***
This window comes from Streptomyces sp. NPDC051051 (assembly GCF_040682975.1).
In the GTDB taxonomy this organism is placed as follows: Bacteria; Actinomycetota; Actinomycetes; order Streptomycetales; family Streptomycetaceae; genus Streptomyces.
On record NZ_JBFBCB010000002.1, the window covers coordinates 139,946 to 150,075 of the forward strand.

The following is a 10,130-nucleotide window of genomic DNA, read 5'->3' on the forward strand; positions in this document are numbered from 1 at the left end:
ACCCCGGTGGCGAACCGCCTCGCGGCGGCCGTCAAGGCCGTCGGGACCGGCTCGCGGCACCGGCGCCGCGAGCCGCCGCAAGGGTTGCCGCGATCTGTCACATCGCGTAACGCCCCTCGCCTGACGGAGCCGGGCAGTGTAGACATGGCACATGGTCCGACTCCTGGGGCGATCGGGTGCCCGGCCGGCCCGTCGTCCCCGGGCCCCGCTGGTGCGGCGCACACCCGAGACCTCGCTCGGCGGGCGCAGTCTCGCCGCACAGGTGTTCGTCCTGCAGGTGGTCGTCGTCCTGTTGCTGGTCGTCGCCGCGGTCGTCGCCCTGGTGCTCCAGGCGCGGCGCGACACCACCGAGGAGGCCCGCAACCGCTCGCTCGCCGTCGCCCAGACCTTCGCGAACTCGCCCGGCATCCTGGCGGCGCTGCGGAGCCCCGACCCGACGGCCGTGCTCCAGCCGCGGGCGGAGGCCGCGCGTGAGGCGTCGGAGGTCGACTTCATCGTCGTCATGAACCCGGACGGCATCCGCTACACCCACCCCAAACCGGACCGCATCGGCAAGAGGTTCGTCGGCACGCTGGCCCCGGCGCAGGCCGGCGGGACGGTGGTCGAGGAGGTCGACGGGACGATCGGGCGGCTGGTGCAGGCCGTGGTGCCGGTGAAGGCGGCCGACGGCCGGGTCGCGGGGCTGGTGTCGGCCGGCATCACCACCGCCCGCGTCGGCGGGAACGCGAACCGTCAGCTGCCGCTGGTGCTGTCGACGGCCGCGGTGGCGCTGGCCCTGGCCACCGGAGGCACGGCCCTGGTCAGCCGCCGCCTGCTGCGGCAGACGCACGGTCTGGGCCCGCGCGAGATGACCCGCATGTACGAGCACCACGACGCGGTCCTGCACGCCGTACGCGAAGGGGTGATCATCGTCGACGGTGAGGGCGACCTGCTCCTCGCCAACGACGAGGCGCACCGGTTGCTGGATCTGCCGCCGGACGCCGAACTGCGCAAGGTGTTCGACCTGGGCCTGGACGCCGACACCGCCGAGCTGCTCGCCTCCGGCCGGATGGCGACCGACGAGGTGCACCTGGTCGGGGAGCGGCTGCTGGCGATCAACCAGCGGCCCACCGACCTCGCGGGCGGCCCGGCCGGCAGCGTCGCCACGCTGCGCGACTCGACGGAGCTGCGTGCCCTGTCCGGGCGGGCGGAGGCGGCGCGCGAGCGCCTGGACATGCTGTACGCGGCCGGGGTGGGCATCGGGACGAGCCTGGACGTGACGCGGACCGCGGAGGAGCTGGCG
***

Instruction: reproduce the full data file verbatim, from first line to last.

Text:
This window comes from Streptomyces sp. NPDC051051 (assembly GCF_040682975.1).
In the GTDB taxonomy this organism is placed as follows: Bacteria; Actinomycetota; Actinomycetes; order Streptomycetales; family Streptomycetaceae; genus Streptomyces.
On record NZ_JBFBCB010000002.1, the window covers coordinates 139,946 to 150,075 of the forward strand.

The following is a 10,130-nucleotide window of genomic DNA, read 5'->3' on the forward strand; positions in this document are numbered from 1 at the left end:
ACCCCGGTGGCGAACCGCCTCGCGGCGGCCGTCAAGGCCGTCGGGACCGGCTCGCGGCACCGGCGCCGCGAGCCGCCGCAAGGGTTGCCGCGATCTGTCACATCGCGTAACGCCCCTCGCCTGACGGAGCCGGGCAGTGTAGACATGGCACATGGTCCGACTCCTGGGGCGATCGGGTGCCCGGCCGGCCCGTCGTCCCCGGGCCCCGCTGGTGCGGCGCACACCCGAGACCTCGCTCGGCGGGCGCAGTCTCGCCGCACAGGTGTTCGTCCTGCAGGTGGTCGTCGTCCTGTTGCTGGTCGTCGCCGCGGTCGTCGCCCTGGTGCTCCAGGCGCGGCGCGACACCACCGAGGAGGCCCGCAACCGCTCGCTCGCCGTCGCCCAGACCTTCGCGAACTCGCCCGGCATCCTGGCGGCGCTGCGGAGCCCCGACCCGACGGCCGTGCTCCAGCCGCGGGCGGAGGCCGCGCGTGAGGCGTCGGAGGTCGACTTCATCGTCGTCATGAACCCGGACGGCATCCGCTACACCCACCCCAAACCGGACCGCATCGGCAAGAGGTTCGTCGGCACGCTGGCCCCGGCGCAGGCCGGCGGGACGGTGGTCGAGGAGGTCGACGGGACGATCGGGCGGCTGGTGCAGGCCGTGGTGCCGGTGAAGGCGGCCGACGGCCGGGTCGCGGGGCTGGTGTCGGCCGGCATCACCACCGCCCGCGTCGGCGGGAACGCGAACCGTCAGCTGCCGCTGGTGCTGTCGACGGCCGCGGTGGCGCTGGCCCTGGCCACCGGAGGCACGGCCCTGGTCAGCCGCCGCCTGCTGCGGCAGACGCACGGTCTGGGCCCGCGCGAGATGACCCGCATGTACGAGCACCACGACGCGGTCCTGCACGCCGTACGCGAAGGGGTGATCATCGTCGACGGTGAGGGCGACCTGCTCCTCGCCAACGACGAGGCGCACCGGTTGCTGGATCTGCCGCCGGACGCCGAACTGCGCAAGGTGTTCGACCTGGGCCTGGACGCCGACACCGCCGAGCTGCTCGCCTCCGGCCGGATGGCGACCGACGAGGTGCACCTGGTCGGGGAGCGGCTGCTGGCGATCAACCAGCGGCCCACCGACCTCGCGGGCGGCCCGGCCGGCAGCGTCGCCACGCTGCGCGACTCGACGGAGCTGCGTGCCCTGTCCGGGCGGGCGGAGGCGGCGCGCGAGCGCCTGGACATGCTGTACGCGGCCGGGGTGGGCATCGGGACGAGCCTGGACGTGACGCGGACCGCGGAGGAGCTGGCG